You can read a table or a graph to solve square root equations. Work through the following problems.

Problem 1: Given the square root equation y = √(2x + 16) − 4, watch how the points in the table correspond to the same points on the graph. Click in each of the empty cells in the table to reveal the values. When you reveal a complete point in the table, the same point will plot on the graph. When all points are plotted, you will see the complete graph.

Problem 2: Given y = √(x − 4), answer the following.

1. Find the domain for this function to determine which x-values are not acceptable. Find the domain for this function.

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To find the domain of this function, set whatever is inside the radical to be equal to or greater than zero, and then solve. Interactive popup. Assistance may be required.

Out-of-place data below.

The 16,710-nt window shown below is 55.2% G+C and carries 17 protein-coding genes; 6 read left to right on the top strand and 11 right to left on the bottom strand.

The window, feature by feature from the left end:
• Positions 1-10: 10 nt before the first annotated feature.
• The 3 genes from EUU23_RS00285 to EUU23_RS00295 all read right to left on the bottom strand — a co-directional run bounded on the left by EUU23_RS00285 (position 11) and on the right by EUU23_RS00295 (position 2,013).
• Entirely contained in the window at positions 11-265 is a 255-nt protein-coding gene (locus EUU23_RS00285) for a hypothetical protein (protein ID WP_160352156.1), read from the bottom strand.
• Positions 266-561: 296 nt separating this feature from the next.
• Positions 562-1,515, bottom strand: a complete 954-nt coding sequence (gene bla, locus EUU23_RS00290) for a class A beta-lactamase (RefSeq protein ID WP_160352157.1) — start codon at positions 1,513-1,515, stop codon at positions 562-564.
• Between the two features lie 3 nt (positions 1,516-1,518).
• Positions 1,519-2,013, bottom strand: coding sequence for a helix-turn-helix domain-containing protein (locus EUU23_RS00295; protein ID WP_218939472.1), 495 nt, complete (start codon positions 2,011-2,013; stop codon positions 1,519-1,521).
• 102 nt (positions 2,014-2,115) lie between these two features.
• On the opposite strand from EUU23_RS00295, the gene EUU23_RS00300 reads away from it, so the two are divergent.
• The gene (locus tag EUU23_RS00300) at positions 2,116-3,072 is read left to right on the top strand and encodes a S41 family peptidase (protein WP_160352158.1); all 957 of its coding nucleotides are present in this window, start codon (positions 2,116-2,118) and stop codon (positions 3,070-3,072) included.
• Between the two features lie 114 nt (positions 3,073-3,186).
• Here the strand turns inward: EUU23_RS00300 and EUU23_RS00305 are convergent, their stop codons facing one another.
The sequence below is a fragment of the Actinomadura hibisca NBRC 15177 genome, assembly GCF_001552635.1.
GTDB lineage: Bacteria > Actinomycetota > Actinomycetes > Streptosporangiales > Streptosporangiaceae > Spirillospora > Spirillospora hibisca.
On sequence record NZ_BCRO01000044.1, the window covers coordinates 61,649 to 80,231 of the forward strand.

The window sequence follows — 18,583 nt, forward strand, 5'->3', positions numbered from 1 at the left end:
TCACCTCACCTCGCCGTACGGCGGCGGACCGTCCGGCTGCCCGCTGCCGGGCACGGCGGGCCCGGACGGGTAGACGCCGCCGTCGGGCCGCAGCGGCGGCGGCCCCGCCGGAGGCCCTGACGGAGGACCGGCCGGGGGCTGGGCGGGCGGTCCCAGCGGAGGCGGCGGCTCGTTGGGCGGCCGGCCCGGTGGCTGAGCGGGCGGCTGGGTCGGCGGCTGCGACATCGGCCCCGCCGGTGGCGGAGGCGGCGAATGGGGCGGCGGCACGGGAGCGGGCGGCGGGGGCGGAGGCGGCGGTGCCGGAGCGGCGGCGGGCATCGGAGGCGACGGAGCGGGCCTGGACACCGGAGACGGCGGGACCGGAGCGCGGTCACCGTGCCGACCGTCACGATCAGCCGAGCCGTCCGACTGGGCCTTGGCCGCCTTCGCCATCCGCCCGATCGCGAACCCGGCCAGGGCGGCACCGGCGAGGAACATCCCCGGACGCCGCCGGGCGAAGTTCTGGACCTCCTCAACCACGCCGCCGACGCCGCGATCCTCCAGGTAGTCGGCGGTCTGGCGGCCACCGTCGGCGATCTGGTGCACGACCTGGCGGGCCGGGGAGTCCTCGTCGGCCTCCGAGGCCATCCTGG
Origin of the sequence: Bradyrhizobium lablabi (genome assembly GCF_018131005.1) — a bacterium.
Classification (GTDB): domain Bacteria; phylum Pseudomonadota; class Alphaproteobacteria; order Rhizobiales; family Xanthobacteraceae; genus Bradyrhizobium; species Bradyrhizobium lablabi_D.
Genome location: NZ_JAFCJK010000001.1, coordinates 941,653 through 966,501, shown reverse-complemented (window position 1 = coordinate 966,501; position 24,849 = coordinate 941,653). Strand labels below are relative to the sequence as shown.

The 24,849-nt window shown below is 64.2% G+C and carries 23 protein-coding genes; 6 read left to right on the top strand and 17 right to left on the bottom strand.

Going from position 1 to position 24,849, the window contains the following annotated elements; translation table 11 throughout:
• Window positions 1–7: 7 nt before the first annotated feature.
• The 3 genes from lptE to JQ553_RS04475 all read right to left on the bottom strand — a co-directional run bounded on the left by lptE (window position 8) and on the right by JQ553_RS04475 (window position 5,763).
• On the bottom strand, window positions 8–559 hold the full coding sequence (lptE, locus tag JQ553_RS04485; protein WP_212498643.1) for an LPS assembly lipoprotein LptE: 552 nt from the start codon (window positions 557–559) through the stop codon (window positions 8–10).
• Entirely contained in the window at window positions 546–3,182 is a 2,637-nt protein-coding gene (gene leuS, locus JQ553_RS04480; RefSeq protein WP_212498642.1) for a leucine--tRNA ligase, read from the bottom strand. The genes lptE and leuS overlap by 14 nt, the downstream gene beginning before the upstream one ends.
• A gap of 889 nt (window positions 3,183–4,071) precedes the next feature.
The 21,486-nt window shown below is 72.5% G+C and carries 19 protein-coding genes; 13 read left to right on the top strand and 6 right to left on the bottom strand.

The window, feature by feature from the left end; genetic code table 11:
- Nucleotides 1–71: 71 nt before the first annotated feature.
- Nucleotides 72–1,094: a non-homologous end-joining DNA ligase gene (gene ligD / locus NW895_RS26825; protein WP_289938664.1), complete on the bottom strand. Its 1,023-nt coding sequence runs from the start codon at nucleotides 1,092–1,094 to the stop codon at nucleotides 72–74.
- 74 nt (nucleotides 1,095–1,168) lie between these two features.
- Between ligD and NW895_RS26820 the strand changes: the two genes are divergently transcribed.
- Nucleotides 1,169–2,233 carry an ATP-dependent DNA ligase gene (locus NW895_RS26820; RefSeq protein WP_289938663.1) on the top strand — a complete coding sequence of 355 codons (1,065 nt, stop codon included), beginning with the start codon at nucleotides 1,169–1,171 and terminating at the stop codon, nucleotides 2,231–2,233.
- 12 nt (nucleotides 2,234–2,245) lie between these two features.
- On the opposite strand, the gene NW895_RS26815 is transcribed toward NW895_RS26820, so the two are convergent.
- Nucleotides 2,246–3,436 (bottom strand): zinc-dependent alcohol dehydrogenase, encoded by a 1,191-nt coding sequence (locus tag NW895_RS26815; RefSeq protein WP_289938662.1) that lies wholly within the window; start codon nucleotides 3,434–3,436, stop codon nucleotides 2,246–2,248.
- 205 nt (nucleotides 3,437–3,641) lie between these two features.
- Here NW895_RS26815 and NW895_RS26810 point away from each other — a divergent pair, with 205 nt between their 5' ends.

Set x − 4 ≥ 0, so x ≥ 4. The domain is x ≥ 4. Now you know that you shouldn't pick any x-value that is less than 4 for your table of values or graph. You should also know that your graph should start at x = 4 and go to the right. See the graph of this equation below. 1. Can y = -10 be a solution to this problem?

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No, there are no x-values that would give you a -10. That is, -10 is not in the range. 2. Use the graph to solve the equation x − 4 = 4 (in other words, the value of x when y = 4).

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Problem 3: The following tables represent some of the values for the equation y = √(8x − 7). Use the table to determine the value of x for the equation 3 = 8x − 7.

X Y
7 8 0
1 1
2 3
4 5
7 7

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X Y
7 8 0
1 1
2 3
4 5
7 7
x = 2 From this lesson, you learned how to solve square root equations using tables and graphs. For additional explanations and examples, as well as demonstrations, visit the related items section.